Maziar Raissi put together a great paper on some open problems in applying deep learning:

There are times when not only we are looking for the most performant model but also we want the model to be as memory and compute efficient as possible. This is an important stepping stone towards democratizing artificial intelligence in anticipation of the future of Internet of Things where a lot of our devices (e.g., cellphones, cars, security cameras, refrigerators, air conditioners, etc.) will be intelligent. Such devices usually have smaller compute capabilities and memory capacity than our computers in data-centers or on the cloud. To make them intelligent we need to take their constraints into consideration.

There’s also a whole YouTube playlist on some of these techniques.

Based on personal experience, even “low hanging fruit” optimizations can halve your model’s total inference latency, potentially saving your GPU cloud costs too. Unfortunately, a lot of these deep learning techniques aren’t adopted today. They’re probably too cumbersome to add to an already complex AI workflow.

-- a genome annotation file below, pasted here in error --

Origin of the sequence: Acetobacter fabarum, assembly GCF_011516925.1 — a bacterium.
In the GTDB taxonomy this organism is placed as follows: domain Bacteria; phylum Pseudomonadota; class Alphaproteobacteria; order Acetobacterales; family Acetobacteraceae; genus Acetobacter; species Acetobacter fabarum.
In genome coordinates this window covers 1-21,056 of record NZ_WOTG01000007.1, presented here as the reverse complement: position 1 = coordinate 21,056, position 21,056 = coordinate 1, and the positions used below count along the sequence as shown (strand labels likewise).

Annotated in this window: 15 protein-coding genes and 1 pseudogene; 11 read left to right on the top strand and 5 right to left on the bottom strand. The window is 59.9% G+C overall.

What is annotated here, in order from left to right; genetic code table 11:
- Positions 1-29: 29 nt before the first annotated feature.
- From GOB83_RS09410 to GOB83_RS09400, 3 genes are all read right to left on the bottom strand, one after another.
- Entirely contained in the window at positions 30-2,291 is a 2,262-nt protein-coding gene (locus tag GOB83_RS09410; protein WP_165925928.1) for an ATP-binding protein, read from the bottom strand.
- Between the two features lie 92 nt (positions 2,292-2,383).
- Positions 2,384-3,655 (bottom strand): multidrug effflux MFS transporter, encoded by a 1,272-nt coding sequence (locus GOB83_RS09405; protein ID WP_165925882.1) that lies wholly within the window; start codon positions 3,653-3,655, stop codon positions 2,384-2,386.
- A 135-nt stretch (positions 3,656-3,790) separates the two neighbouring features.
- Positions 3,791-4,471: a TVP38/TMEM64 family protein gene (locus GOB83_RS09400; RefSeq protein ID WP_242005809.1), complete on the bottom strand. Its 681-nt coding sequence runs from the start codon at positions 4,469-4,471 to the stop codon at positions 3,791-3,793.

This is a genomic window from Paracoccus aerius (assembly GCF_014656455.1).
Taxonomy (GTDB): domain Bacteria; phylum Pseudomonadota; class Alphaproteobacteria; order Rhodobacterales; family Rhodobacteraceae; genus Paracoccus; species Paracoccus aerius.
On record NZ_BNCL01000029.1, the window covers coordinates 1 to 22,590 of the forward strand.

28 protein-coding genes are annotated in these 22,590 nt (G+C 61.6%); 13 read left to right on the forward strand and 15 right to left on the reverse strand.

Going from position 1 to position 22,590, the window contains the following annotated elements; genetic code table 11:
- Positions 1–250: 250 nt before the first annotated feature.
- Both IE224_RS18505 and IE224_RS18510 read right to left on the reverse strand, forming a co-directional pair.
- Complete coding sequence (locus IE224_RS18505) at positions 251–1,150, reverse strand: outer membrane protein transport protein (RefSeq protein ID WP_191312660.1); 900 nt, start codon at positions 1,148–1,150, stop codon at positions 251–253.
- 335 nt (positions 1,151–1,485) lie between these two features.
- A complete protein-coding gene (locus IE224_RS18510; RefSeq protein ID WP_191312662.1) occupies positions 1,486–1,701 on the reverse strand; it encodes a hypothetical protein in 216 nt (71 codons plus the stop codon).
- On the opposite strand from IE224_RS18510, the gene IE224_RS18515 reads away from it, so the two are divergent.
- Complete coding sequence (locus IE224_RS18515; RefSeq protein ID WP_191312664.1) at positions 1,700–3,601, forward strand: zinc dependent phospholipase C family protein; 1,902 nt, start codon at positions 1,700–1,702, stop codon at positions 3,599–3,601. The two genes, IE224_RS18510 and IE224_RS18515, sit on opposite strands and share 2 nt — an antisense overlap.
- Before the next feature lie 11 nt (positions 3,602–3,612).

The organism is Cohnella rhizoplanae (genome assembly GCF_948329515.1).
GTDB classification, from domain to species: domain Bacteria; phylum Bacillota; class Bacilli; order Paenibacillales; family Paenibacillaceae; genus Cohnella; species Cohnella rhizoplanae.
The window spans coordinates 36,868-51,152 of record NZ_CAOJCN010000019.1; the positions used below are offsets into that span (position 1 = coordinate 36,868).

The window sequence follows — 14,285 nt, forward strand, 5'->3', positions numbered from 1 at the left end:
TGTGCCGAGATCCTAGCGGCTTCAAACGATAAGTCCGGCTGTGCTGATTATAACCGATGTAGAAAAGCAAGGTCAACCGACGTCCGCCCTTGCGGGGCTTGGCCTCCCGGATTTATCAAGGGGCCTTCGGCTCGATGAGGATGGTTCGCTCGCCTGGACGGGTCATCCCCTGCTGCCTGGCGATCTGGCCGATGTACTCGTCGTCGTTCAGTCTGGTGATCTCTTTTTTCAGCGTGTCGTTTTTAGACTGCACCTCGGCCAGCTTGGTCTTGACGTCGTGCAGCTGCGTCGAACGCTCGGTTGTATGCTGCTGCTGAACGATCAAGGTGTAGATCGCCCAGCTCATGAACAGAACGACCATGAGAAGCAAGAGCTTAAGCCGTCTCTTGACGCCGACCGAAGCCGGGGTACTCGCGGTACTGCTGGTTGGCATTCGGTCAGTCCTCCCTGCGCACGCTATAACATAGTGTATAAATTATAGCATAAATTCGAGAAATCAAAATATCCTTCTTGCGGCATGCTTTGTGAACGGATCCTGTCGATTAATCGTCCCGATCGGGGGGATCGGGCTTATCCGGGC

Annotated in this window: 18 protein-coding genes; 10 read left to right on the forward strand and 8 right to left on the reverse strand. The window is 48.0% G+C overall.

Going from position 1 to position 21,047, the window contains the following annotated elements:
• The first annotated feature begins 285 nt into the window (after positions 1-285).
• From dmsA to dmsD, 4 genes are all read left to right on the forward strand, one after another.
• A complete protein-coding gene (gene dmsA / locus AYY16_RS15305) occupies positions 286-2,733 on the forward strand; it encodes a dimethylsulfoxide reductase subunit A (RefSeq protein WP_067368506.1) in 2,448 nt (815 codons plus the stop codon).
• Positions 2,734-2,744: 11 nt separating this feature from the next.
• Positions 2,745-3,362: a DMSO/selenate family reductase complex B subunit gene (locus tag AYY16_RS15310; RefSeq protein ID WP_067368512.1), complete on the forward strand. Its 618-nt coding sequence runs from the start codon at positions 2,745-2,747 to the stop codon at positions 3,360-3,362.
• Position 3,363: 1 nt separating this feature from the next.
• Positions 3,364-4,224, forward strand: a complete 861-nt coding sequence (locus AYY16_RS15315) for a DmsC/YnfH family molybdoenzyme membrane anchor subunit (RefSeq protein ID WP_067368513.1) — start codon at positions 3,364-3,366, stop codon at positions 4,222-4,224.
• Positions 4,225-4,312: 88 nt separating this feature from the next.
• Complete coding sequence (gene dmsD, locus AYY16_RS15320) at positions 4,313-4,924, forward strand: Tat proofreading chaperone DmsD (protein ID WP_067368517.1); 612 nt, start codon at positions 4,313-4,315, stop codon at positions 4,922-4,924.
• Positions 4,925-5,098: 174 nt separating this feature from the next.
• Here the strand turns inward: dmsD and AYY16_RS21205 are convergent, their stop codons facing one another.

Cellulose wants to encourage machine learning engineers to adopt these but have the process to be as “one click” as possible. We’ll start by adding NVIDIA quatization support, then adding methods to specify calibration datasets. We’ll then look into other more advanced methods like compression / pruning and Neural Architecture Search (NAS) in the future - all configurable and tuneable from the dashboard.

Have questions / need help?

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